In response to William Bugg’s letter to the editor “‘Immigration built this nation,’ but that was done legally,” I would point out that the immigration system that many of our ancestors endured in the past was markedly different from the process in place today.
In fact, much of the legislation surrounding immigration was not about how to process immigrants who arrived “legally,” but rather about which groups to exclude from coming here. Our history is littered with discriminatory practices regarding immigration. The Chinese Exclusion Act of 1882 explicitly forbade the immigration of Chinese laborers, many of whom built our nation’s early rail networks, among other things. The Immigration Act of 1924 set explicit quotas for immigration based on race and nationality, effectively curtailing most migrants from Asia and Southern and Eastern Europe. In the present day, the current administration has made it clear that immigrants from certain faiths and ethnic backgrounds are not welcome in the United States.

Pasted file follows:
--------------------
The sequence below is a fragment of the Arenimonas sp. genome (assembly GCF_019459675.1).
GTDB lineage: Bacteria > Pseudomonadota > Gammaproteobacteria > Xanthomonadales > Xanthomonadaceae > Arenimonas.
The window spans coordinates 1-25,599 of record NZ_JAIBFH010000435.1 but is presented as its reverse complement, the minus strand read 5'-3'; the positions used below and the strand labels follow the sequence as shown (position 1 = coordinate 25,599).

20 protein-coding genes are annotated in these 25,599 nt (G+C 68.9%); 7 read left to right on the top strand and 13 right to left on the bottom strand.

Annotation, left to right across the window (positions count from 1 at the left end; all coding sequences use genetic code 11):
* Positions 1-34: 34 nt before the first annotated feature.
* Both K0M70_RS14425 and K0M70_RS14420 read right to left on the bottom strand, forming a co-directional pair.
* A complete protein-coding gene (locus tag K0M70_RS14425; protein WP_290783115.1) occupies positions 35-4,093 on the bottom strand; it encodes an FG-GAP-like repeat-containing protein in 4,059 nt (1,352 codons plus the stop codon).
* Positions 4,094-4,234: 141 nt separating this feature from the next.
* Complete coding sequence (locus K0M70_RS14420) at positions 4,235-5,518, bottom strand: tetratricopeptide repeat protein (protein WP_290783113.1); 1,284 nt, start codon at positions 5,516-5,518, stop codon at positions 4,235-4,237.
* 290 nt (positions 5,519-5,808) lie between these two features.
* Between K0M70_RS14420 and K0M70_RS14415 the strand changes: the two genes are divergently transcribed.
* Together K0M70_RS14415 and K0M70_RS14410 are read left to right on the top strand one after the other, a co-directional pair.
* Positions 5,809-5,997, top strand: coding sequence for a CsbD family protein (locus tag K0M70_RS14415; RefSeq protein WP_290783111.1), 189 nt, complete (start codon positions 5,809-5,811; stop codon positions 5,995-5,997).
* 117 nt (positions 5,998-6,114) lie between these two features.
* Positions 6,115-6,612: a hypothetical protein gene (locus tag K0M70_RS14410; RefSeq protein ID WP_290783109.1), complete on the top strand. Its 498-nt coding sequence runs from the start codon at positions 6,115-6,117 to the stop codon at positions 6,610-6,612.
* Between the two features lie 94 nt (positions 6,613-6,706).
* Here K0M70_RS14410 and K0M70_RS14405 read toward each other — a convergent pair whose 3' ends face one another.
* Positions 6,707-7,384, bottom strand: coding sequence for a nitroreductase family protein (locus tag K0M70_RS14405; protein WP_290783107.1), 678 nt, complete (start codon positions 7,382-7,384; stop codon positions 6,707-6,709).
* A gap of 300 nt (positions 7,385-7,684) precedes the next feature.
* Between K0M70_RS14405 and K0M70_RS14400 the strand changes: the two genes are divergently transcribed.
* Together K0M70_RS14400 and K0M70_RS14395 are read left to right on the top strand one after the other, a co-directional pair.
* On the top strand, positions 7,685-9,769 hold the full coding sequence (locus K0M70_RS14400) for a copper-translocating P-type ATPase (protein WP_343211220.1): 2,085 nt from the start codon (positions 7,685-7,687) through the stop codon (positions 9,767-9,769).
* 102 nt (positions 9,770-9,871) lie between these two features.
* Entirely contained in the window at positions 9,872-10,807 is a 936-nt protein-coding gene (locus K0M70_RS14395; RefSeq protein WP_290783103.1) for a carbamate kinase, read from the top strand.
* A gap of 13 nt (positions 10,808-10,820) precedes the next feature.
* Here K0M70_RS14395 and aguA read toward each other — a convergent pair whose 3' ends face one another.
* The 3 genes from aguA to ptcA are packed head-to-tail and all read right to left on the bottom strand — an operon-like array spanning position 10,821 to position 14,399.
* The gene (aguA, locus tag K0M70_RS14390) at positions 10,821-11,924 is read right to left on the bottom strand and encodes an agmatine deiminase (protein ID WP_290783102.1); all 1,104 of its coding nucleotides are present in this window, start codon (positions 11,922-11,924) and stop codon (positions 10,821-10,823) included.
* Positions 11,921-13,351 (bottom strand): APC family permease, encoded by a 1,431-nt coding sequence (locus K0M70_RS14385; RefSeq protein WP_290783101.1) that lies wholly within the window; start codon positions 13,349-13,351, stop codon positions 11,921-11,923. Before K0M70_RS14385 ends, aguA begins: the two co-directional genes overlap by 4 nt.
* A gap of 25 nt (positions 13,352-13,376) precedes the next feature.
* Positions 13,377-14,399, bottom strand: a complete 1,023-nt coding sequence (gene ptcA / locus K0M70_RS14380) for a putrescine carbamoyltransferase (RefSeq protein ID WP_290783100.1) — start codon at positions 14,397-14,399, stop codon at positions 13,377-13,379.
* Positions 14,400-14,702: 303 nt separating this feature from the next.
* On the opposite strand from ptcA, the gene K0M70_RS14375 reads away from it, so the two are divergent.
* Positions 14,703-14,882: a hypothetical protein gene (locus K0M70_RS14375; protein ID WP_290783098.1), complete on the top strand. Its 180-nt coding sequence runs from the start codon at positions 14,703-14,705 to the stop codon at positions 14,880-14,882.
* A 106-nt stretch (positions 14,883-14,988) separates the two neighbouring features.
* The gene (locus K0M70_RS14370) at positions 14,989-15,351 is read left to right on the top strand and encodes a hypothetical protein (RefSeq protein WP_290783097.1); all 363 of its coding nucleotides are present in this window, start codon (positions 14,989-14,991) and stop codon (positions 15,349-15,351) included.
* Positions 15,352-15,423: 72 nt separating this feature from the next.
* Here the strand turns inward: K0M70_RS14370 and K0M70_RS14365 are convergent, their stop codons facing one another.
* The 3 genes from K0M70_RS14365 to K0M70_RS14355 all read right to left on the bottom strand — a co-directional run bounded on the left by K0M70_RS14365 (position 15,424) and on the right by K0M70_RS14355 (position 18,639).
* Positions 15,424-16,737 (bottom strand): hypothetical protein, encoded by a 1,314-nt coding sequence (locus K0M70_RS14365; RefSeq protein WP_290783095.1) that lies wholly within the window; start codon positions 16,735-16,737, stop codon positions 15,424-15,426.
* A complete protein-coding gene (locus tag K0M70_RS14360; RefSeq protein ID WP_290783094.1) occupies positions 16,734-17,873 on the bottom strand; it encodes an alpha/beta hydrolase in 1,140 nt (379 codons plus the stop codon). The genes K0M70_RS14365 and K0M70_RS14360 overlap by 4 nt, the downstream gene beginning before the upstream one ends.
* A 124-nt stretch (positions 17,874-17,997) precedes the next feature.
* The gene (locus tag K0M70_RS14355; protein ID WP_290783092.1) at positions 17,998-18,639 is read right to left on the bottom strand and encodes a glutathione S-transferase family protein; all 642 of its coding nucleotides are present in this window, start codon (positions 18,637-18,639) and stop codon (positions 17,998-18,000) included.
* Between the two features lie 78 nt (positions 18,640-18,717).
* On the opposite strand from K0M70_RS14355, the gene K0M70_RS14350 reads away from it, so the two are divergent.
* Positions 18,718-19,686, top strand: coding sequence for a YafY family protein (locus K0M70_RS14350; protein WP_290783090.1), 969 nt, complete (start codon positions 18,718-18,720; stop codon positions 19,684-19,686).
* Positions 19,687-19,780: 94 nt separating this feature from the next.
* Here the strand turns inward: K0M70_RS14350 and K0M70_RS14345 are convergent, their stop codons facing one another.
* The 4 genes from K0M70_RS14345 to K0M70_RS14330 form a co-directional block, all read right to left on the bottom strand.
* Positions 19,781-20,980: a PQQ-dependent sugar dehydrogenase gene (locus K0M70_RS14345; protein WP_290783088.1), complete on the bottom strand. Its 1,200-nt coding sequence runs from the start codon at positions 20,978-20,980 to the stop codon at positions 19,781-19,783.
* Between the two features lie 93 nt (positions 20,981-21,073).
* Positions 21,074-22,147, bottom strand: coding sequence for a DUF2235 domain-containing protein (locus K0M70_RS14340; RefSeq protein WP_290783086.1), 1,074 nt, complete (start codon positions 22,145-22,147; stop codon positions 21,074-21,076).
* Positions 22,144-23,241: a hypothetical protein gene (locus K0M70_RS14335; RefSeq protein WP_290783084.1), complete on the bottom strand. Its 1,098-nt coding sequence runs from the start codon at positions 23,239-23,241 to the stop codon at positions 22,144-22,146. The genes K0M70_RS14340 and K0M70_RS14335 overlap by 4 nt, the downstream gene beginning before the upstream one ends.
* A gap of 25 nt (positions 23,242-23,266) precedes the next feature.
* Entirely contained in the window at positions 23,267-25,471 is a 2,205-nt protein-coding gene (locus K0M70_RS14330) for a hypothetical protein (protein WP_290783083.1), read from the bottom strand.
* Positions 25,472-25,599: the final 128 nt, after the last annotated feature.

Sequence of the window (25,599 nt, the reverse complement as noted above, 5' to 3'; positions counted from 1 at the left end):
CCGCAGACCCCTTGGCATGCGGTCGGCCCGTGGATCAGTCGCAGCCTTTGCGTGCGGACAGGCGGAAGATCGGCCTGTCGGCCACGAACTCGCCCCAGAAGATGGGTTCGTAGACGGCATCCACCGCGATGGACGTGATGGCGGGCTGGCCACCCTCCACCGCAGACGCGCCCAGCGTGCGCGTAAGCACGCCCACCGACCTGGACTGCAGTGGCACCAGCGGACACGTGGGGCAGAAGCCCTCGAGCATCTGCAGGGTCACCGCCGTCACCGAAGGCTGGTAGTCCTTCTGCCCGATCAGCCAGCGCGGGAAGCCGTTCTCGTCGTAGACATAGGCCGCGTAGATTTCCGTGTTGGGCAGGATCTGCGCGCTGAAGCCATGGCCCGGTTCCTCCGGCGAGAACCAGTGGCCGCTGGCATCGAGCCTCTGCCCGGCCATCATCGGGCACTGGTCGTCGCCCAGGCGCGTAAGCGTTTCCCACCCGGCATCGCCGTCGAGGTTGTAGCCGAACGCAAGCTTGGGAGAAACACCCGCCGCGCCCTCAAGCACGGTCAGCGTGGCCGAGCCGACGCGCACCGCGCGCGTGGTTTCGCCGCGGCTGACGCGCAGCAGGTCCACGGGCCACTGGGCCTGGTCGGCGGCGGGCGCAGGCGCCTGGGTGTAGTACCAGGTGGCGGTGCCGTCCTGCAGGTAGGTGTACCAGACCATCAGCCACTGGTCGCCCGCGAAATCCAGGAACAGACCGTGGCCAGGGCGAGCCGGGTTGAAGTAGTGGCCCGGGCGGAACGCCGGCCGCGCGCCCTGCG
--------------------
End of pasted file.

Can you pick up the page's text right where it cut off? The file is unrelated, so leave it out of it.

Put simply, for most of U.S. history up until the 1920s, the vast majority of immigrants coming to our nation’s shores were admitted without much “process” at all. If an immigrant arrived at a port of entry and passed a basic medical inspection, then they were (almost always) allowed to permanently settle in the U.S. The idea that past immigration was done “legally” fails to recognize the profound changes in immigration law that the 20th century brought.
I recognize that there is a debate about how to deal with current immigration issues, but let’s not inform our current debate by citing fictitious history with no basis in fact.